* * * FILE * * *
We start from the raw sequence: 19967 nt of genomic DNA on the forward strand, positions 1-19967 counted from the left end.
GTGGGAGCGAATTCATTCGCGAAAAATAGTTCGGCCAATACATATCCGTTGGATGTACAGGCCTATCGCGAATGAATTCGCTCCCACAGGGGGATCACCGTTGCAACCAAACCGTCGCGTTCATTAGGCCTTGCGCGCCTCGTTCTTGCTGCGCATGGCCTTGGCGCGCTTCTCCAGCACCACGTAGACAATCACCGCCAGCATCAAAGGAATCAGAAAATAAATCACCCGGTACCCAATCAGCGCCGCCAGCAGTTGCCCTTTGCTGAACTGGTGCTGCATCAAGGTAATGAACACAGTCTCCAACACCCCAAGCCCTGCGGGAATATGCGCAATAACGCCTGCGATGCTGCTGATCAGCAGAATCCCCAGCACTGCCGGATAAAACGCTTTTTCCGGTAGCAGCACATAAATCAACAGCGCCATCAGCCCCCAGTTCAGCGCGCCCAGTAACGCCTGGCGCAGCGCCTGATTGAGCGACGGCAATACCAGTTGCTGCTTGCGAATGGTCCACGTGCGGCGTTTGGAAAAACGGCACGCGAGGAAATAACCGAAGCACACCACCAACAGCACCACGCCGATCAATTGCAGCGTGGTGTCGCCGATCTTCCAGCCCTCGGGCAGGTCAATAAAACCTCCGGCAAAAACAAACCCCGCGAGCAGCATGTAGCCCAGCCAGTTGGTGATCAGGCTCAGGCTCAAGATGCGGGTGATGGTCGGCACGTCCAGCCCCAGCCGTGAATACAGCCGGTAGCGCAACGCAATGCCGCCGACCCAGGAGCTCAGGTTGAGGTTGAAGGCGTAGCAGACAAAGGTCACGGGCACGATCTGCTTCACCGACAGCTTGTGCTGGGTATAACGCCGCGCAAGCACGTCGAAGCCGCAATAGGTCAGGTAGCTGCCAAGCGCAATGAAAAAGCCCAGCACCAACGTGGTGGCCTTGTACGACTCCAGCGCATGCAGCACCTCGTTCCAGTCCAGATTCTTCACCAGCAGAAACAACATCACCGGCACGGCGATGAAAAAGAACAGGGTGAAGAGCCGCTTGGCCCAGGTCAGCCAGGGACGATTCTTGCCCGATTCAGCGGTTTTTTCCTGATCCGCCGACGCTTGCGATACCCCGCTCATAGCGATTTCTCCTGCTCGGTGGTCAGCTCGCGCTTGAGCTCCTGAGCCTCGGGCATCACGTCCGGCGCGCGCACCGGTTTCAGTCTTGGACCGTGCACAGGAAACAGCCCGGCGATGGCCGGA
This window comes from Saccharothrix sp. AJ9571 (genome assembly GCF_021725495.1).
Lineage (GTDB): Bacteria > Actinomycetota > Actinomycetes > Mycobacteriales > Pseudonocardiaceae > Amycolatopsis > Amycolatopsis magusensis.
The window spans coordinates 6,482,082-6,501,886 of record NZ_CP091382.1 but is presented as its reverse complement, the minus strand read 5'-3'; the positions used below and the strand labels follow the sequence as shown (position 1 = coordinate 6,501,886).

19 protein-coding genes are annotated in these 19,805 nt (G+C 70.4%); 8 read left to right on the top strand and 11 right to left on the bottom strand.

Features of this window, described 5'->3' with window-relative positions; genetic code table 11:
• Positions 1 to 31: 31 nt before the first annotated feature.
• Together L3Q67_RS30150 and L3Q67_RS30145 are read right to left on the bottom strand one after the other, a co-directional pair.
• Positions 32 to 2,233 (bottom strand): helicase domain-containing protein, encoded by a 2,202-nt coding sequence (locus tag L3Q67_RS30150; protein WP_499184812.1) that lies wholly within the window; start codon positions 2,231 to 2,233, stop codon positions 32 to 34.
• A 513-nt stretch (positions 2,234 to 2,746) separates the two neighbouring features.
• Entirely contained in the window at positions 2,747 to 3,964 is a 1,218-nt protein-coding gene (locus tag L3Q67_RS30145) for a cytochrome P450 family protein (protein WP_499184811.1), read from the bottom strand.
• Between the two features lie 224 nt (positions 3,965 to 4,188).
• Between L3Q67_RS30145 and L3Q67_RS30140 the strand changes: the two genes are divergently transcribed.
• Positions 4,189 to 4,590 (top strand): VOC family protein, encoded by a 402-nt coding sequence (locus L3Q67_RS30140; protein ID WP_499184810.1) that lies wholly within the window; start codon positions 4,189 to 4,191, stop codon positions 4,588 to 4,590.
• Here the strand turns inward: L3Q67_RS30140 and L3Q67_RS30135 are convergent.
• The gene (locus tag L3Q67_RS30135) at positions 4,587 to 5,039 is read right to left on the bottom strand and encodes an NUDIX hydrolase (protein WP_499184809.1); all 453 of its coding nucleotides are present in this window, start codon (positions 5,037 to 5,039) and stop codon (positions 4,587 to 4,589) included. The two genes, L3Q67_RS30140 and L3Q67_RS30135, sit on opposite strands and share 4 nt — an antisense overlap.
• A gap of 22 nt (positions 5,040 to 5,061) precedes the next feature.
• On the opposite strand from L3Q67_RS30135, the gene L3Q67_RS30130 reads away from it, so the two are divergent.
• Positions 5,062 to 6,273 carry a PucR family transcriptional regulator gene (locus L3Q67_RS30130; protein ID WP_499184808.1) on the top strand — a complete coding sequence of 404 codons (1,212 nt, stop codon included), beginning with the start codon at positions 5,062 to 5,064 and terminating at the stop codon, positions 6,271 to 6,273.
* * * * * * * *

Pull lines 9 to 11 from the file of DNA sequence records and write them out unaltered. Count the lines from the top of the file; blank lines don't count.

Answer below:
• Together L3Q67_RS30150 and L3Q67_RS30145 are read right to left on the bottom strand one after the other, a co-directional pair.
• Positions 32 to 2,233 (bottom strand): helicase domain-containing protein, encoded by a 2,202-nt coding sequence (locus tag L3Q67_RS30150; protein WP_499184812.1) that lies wholly within the window; start codon positions 2,231 to 2,233, stop codon positions 32 to 34.
• A 513-nt stretch (positions 2,234 to 2,746) separates the two neighbouring features.